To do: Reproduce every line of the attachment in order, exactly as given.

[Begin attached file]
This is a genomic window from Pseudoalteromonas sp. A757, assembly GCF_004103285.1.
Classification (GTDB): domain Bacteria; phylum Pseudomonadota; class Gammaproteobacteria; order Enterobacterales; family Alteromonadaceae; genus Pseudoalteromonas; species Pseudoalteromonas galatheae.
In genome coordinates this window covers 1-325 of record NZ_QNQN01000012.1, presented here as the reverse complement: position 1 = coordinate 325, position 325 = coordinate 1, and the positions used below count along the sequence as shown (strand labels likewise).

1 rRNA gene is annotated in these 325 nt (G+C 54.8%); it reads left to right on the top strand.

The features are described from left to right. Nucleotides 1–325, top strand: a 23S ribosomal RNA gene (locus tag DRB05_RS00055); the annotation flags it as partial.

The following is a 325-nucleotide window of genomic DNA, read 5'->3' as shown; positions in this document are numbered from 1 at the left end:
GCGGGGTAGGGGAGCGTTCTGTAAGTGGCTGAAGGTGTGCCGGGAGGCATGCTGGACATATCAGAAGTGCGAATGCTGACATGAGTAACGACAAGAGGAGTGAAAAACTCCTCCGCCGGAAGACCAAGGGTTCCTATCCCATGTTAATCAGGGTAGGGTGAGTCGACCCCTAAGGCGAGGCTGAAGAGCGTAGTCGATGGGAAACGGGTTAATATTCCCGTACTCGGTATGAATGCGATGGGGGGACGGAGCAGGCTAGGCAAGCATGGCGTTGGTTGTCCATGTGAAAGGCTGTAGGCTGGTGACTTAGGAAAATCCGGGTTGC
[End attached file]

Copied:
This is a genomic window from Pseudoalteromonas sp. A757, assembly GCF_004103285.1.
Classification (GTDB): domain Bacteria; phylum Pseudomonadota; class Gammaproteobacteria; order Enterobacterales; family Alteromonadaceae; genus Pseudoalteromonas; species Pseudoalteromonas galatheae.
In genome coordinates this window covers 1-325 of record NZ_QNQN01000012.1, presented here as the reverse complement: position 1 = coordinate 325, position 325 = coordinate 1, and the positions used below count along the sequence as shown (strand labels likewise).

1 rRNA gene is annotated in these 325 nt (G+C 54.8%); it reads left to right on the top strand.

The features are described from left to right. Nucleotides 1–325, top strand: a 23S ribosomal RNA gene (locus tag DRB05_RS00055); the annotation flags it as partial.

The following is a 325-nucleotide window of genomic DNA, read 5'->3' as shown; positions in this document are numbered from 1 at the left end:
GCGGGGTAGGGGAGCGTTCTGTAAGTGGCTGAAGGTGTGCCGGGAGGCATGCTGGACATATCAGAAGTGCGAATGCTGACATGAGTAACGACAAGAGGAGTGAAAAACTCCTCCGCCGGAAGACCAAGGGTTCCTATCCCATGTTAATCAGGGTAGGGTGAGTCGACCCCTAAGGCGAGGCTGAAGAGCGTAGTCGATGGGAAACGGGTTAATATTCCCGTACTCGGTATGAATGCGATGGGGGGACGGAGCAGGCTAGGCAAGCATGGCGTTGGTTGTCCATGTGAAAGGCTGTAGGCTGGTGACTTAGGAAAATCCGGGTTGC